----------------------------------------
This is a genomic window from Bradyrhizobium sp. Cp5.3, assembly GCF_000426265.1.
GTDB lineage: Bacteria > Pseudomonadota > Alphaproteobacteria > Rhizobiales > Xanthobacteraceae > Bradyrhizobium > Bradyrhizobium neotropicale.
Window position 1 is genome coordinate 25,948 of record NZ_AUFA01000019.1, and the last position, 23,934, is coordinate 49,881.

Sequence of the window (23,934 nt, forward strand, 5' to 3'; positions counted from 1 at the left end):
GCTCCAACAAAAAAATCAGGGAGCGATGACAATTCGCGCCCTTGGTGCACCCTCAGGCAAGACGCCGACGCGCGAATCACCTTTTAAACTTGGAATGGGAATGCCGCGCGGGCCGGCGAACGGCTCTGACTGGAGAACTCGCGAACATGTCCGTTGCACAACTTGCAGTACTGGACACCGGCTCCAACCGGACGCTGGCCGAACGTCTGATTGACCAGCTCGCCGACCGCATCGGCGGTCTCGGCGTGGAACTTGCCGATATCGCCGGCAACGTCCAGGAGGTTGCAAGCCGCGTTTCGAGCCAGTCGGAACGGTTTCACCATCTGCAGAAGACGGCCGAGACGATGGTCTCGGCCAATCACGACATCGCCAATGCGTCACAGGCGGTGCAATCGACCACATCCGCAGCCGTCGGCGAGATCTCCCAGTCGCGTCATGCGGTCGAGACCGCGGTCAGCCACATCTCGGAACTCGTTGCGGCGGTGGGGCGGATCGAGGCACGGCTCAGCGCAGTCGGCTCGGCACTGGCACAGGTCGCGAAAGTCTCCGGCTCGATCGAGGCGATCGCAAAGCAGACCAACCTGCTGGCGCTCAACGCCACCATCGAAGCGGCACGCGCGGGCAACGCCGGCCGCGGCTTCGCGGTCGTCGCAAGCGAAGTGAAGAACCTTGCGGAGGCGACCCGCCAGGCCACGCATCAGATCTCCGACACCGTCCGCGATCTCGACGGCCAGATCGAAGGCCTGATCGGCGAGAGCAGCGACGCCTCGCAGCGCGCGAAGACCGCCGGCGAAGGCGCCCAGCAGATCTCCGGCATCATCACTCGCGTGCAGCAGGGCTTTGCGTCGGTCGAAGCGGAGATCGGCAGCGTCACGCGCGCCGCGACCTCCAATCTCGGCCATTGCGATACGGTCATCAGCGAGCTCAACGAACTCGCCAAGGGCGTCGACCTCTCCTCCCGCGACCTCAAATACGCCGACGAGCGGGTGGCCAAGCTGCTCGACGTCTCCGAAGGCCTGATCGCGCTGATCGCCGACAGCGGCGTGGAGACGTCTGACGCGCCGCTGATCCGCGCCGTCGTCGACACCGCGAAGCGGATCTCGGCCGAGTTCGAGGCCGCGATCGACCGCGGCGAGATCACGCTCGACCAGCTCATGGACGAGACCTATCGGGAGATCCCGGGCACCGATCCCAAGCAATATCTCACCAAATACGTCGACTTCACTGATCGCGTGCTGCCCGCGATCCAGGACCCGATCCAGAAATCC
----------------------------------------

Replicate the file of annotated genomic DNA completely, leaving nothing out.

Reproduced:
This is a genomic window from Bradyrhizobium sp. Cp5.3, assembly GCF_000426265.1.
GTDB lineage: Bacteria > Pseudomonadota > Alphaproteobacteria > Rhizobiales > Xanthobacteraceae > Bradyrhizobium > Bradyrhizobium neotropicale.
Window position 1 is genome coordinate 25,948 of record NZ_AUFA01000019.1, and the last position, 23,934, is coordinate 49,881.

Sequence of the window (23,934 nt, forward strand, 5' to 3'; positions counted from 1 at the left end):
GCTCCAACAAAAAAATCAGGGAGCGATGACAATTCGCGCCCTTGGTGCACCCTCAGGCAAGACGCCGACGCGCGAATCACCTTTTAAACTTGGAATGGGAATGCCGCGCGGGCCGGCGAACGGCTCTGACTGGAGAACTCGCGAACATGTCCGTTGCACAACTTGCAGTACTGGACACCGGCTCCAACCGGACGCTGGCCGAACGTCTGATTGACCAGCTCGCCGACCGCATCGGCGGTCTCGGCGTGGAACTTGCCGATATCGCCGGCAACGTCCAGGAGGTTGCAAGCCGCGTTTCGAGCCAGTCGGAACGGTTTCACCATCTGCAGAAGACGGCCGAGACGATGGTCTCGGCCAATCACGACATCGCCAATGCGTCACAGGCGGTGCAATCGACCACATCCGCAGCCGTCGGCGAGATCTCCCAGTCGCGTCATGCGGTCGAGACCGCGGTCAGCCACATCTCGGAACTCGTTGCGGCGGTGGGGCGGATCGAGGCACGGCTCAGCGCAGTCGGCTCGGCACTGGCACAGGTCGCGAAAGTCTCCGGCTCGATCGAGGCGATCGCAAAGCAGACCAACCTGCTGGCGCTCAACGCCACCATCGAAGCGGCACGCGCGGGCAACGCCGGCCGCGGCTTCGCGGTCGTCGCAAGCGAAGTGAAGAACCTTGCGGAGGCGACCCGCCAGGCCACGCATCAGATCTCCGACACCGTCCGCGATCTCGACGGCCAGATCGAAGGCCTGATCGGCGAGAGCAGCGACGCCTCGCAGCGCGCGAAGACCGCCGGCGAAGGCGCCCAGCAGATCTCCGGCATCATCACTCGCGTGCAGCAGGGCTTTGCGTCGGTCGAAGCGGAGATCGGCAGCGTCACGCGCGCCGCGACCTCCAATCTCGGCCATTGCGATACGGTCATCAGCGAGCTCAACGAACTCGCCAAGGGCGTCGACCTCTCCTCCCGCGACCTCAAATACGCCGACGAGCGGGTGGCCAAGCTGCTCGACGTCTCCGAAGGCCTGATCGCGCTGATCGCCGACAGCGGCGTGGAGACGTCTGACGCGCCGCTGATCCGCGCCGTCGTCGACACCGCGAAGCGGATCTCGGCCGAGTTCGAGGCCGCGATCGACCGCGGCGAGATCACGCTCGACCAGCTCATGGACGAGACCTATCGGGAGATCCCGGGCACCGATCCCAAGCAATATCTCACCAAATACGTCGACTTCACTGATCGCGTGCTGCCCGCGATCCAGGACCCGATCCAGAAATCC